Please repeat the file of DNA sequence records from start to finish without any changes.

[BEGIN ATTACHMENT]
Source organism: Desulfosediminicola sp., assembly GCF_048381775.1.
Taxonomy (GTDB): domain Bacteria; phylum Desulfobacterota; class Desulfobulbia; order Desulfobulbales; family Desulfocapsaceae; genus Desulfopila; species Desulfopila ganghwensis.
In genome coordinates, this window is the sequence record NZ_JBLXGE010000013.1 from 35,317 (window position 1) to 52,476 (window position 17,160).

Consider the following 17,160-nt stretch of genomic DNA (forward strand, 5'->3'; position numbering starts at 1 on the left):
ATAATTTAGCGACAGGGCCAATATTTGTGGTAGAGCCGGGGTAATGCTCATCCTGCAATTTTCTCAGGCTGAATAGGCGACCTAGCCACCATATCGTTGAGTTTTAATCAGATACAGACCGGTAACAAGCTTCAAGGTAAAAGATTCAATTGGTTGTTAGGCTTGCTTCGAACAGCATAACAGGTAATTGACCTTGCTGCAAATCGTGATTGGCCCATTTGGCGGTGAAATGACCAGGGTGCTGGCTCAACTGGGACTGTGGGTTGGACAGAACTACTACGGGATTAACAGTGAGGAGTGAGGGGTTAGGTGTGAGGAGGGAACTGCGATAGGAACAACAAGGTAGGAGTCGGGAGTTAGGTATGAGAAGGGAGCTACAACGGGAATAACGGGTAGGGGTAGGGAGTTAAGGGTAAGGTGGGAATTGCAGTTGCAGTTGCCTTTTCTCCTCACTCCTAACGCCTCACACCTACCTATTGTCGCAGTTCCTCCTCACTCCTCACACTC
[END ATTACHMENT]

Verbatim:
Source organism: Desulfosediminicola sp., assembly GCF_048381775.1.
Taxonomy (GTDB): domain Bacteria; phylum Desulfobacterota; class Desulfobulbia; order Desulfobulbales; family Desulfocapsaceae; genus Desulfopila; species Desulfopila ganghwensis.
In genome coordinates, this window is the sequence record NZ_JBLXGE010000013.1 from 35,317 (window position 1) to 52,476 (window position 17,160).

Consider the following 17,160-nt stretch of genomic DNA (forward strand, 5'->3'; position numbering starts at 1 on the left):
ATAATTTAGCGACAGGGCCAATATTTGTGGTAGAGCCGGGGTAATGCTCATCCTGCAATTTTCTCAGGCTGAATAGGCGACCTAGCCACCATATCGTTGAGTTTTAATCAGATACAGACCGGTAACAAGCTTCAAGGTAAAAGATTCAATTGGTTGTTAGGCTTGCTTCGAACAGCATAACAGGTAATTGACCTTGCTGCAAATCGTGATTGGCCCATTTGGCGGTGAAATGACCAGGGTGCTGGCTCAACTGGGACTGTGGGTTGGACAGAACTACTACGGGATTAACAGTGAGGAGTGAGGGGTTAGGTGTGAGGAGGGAACTGCGATAGGAACAACAAGGTAGGAGTCGGGAGTTAGGTATGAGAAGGGAGCTACAACGGGAATAACGGGTAGGGGTAGGGAGTTAAGGGTAAGGTGGGAATTGCAGTTGCAGTTGCCTTTTCTCCTCACTCCTAACGCCTCACACCTACCTATTGTCGCAGTTCCTCCTCACTCCTCACACTC